Seven opposition CNRP lawmakers-elect and a party official who are charged with leading an insurrection and incitement to commit a felony were released on bail from Prey Sar Prison at about 5 p.m. Tuesday.
The eight were arrested last week for their alleged roles in a July 15 protest to lift a demonstration ban on Freedom Park that turned violent when the protesters fought back against thuggish Daun Penh district security guards and severely beat some of them.
Their release came just hours after CNRP President Sam Rainsy struck a deal with Prime Minister Hun Sen to end a yearlong political deadlock and see the opposition’s 55 elected lawmakers sworn into the National Assembly.
Meng Sopheary, a lawyer for CNRP lawmaker-elect Mu Sochua, said last night that the court had agreed to release the eight detainees based on three points.
“The first point is that [their release] is necessary in the current situation. Secondly, they pose no threat to the investigative procedure and, third, the prosecutor did not object,” Ms. Sopheary said.
CNRP lawmakers-elect Keo Phirum, Men Sothavrin, Ho Vann, Real Camerin, Nuth Rumduol and Long Ry, as well as Oeur Narith, assistant to CNRP public affairs officer Mu Sochua, emerged from Prey Sar Correctional Center 1 at about 4:45 p.m.
About 10 minutes later, Ms. Sochua walked free from the women’s facility, Prey Sar’s Correctional Center 2, and was greeted by upwards of 500 party faithful who had sung, danced and waved flags in the rain for hours ahead of her release.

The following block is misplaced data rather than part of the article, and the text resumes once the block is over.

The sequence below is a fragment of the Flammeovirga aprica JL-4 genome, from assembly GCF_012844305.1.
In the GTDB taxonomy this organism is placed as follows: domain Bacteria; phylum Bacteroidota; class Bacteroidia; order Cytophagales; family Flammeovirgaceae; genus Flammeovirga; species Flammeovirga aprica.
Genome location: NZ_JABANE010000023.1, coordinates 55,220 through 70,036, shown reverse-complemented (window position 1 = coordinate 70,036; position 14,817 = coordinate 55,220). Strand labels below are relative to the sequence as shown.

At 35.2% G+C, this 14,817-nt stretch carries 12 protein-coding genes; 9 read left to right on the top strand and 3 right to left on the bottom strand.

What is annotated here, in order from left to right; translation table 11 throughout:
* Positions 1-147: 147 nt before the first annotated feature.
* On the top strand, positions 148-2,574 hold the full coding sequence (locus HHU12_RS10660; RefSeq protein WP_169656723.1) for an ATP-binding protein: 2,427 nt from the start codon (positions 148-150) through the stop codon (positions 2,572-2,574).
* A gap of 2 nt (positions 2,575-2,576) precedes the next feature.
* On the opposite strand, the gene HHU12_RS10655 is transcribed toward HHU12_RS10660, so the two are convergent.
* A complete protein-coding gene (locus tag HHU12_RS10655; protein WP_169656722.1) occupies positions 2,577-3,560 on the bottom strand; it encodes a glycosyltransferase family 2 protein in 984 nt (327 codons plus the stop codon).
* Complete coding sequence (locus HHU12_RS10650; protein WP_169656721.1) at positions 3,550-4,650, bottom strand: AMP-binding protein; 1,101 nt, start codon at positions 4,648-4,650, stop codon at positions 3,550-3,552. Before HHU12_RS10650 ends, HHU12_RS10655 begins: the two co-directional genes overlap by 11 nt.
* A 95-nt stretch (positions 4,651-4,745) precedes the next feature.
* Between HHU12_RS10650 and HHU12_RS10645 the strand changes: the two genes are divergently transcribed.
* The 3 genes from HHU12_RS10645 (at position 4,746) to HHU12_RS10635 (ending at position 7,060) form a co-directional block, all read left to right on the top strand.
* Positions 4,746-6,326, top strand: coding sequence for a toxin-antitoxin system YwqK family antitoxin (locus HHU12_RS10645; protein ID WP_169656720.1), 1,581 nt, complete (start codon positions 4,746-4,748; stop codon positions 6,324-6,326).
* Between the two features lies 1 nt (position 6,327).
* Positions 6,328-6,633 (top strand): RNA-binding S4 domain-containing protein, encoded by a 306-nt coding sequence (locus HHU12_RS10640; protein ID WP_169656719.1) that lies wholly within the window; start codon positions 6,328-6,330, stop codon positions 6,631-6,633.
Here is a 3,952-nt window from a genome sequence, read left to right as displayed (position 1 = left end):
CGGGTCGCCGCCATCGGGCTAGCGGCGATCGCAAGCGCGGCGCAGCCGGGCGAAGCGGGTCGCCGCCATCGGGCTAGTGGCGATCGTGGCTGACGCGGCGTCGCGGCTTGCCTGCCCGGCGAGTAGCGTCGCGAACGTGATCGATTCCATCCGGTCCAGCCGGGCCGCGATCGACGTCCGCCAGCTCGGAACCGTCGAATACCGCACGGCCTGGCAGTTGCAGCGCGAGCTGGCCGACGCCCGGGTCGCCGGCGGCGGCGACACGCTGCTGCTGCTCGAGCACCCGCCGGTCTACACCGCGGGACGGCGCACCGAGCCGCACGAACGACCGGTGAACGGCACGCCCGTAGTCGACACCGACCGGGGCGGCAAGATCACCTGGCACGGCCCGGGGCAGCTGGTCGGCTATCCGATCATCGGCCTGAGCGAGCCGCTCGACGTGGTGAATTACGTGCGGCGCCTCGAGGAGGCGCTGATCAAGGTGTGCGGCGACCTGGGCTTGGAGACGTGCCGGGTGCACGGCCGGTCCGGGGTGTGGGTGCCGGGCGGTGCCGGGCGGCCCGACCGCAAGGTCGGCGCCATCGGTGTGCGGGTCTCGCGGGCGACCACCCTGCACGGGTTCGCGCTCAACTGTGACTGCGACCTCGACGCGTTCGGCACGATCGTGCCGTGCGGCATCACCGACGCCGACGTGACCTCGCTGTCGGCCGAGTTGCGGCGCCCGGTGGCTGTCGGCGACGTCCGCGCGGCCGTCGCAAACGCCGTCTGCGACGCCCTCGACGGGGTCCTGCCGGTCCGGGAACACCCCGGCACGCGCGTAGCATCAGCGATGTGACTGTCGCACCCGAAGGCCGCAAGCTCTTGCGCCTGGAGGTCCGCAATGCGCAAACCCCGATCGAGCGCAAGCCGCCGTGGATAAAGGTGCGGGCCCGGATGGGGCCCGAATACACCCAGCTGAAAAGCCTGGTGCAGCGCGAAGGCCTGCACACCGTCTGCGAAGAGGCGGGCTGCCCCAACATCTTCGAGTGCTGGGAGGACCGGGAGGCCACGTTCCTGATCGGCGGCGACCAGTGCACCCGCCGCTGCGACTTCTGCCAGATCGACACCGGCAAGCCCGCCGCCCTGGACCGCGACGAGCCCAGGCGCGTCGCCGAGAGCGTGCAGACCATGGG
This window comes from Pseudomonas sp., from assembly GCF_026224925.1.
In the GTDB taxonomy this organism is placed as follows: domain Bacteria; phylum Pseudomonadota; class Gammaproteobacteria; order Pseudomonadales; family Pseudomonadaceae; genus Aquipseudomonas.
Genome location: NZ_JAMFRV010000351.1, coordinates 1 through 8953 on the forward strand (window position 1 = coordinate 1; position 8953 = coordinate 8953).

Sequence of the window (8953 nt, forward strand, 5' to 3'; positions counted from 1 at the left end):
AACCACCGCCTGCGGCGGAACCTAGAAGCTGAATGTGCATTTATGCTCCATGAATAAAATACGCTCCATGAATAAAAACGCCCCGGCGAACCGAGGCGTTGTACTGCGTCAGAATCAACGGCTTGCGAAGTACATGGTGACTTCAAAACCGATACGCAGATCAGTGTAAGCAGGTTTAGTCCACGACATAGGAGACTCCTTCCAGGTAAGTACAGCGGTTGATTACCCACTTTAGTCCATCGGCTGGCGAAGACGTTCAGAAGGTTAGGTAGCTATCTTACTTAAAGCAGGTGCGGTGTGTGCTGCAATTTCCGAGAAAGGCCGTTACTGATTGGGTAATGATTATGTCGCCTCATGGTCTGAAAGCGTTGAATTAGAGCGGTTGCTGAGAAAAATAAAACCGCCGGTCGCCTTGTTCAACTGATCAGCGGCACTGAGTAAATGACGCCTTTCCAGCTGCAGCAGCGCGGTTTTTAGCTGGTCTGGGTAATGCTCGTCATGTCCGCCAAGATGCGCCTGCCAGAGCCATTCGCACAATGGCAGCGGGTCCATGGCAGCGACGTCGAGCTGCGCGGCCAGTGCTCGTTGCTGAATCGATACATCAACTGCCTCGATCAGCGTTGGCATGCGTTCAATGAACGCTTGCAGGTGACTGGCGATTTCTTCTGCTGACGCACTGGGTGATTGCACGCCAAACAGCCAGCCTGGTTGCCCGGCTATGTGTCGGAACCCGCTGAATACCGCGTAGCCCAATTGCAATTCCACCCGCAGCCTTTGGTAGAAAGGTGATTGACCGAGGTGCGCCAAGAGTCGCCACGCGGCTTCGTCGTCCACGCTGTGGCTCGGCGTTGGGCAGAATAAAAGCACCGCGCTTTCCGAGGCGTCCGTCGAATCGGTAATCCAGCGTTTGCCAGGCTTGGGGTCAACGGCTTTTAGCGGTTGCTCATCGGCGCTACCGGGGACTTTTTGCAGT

“This is freedom. This is democracy,” Ms. Sochua shouted as she held aloft a lotus flower and a Cambodian flag.
“There are no conditions on my release…. It is a patriotic idea from all parties.”
Journalists and supporters mobbed Ms. Sochua upon her release.
Likewise, the freed men were swamped by relatives, journalists and supporters who charged through a police line to get close to them.
The eight stand accused of inciting supporters to beat district security guards and of leading an insurrection, charges that rights groups have called politically motivated.
Central to the charges is the claim that the CNRP leaders had arranged for rice sacks full of crude wooden clubs to be delivered to the protest and used against the state security forces.
At a press conference last week, senior CPP lawmaker Chheang Vun showed video footage of a person emptying two bags of wooden clubs onto the road and claimed they were the weapons of the CNRP “anarchists.”
However, other images and video from the clash clearly show those same bags of weapons being unloaded from a truck belonging to the municipality by district security guards, who dispensed them among their ranks before walking toward the demonstrators.